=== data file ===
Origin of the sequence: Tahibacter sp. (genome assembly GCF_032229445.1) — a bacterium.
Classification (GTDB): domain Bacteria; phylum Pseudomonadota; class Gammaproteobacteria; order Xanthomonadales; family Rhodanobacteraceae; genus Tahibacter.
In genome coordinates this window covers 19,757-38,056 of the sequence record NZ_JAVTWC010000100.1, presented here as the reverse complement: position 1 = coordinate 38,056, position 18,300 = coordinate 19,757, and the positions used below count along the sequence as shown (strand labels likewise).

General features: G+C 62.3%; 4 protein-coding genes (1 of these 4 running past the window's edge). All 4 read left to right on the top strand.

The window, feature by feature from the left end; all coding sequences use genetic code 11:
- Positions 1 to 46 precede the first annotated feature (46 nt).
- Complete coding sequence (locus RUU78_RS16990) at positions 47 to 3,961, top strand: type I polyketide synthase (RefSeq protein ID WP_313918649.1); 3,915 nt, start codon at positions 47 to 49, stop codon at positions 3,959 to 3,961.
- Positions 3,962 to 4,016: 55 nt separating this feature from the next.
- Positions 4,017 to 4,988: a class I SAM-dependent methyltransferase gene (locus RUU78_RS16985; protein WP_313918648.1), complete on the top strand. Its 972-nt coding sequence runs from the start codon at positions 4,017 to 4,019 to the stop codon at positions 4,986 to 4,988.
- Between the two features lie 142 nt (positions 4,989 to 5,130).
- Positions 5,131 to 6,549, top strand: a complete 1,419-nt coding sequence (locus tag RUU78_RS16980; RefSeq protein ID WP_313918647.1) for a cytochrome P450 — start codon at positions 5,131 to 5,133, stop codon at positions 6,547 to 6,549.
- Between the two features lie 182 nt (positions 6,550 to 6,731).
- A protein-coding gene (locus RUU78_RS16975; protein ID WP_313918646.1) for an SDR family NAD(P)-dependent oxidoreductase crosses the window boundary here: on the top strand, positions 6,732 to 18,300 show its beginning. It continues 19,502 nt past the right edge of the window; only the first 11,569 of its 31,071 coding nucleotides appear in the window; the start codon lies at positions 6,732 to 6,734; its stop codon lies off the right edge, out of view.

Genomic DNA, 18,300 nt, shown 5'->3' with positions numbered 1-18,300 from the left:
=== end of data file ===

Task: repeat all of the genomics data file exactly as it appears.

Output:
Origin of the sequence: Tahibacter sp. (genome assembly GCF_032229445.1) — a bacterium.
Classification (GTDB): domain Bacteria; phylum Pseudomonadota; class Gammaproteobacteria; order Xanthomonadales; family Rhodanobacteraceae; genus Tahibacter.
In genome coordinates this window covers 19,757-38,056 of the sequence record NZ_JAVTWC010000100.1, presented here as the reverse complement: position 1 = coordinate 38,056, position 18,300 = coordinate 19,757, and the positions used below count along the sequence as shown (strand labels likewise).

General features: G+C 62.3%; 4 protein-coding genes (1 of these 4 running past the window's edge). All 4 read left to right on the top strand.

The window, feature by feature from the left end; all coding sequences use genetic code 11:
- Positions 1 to 46 precede the first annotated feature (46 nt).
- Complete coding sequence (locus RUU78_RS16990) at positions 47 to 3,961, top strand: type I polyketide synthase (RefSeq protein ID WP_313918649.1); 3,915 nt, start codon at positions 47 to 49, stop codon at positions 3,959 to 3,961.
- Positions 3,962 to 4,016: 55 nt separating this feature from the next.
- Positions 4,017 to 4,988: a class I SAM-dependent methyltransferase gene (locus RUU78_RS16985; protein WP_313918648.1), complete on the top strand. Its 972-nt coding sequence runs from the start codon at positions 4,017 to 4,019 to the stop codon at positions 4,986 to 4,988.
- Between the two features lie 142 nt (positions 4,989 to 5,130).
- Positions 5,131 to 6,549, top strand: a complete 1,419-nt coding sequence (locus tag RUU78_RS16980; RefSeq protein ID WP_313918647.1) for a cytochrome P450 — start codon at positions 5,131 to 5,133, stop codon at positions 6,547 to 6,549.
- Between the two features lie 182 nt (positions 6,550 to 6,731).
- A protein-coding gene (locus RUU78_RS16975; protein ID WP_313918646.1) for an SDR family NAD(P)-dependent oxidoreductase crosses the window boundary here: on the top strand, positions 6,732 to 18,300 show its beginning. It continues 19,502 nt past the right edge of the window; only the first 11,569 of its 31,071 coding nucleotides appear in the window; the start codon lies at positions 6,732 to 6,734; its stop codon lies off the right edge, out of view.

Genomic DNA, 18,300 nt, shown 5'->3' with positions numbered 1-18,300 from the left: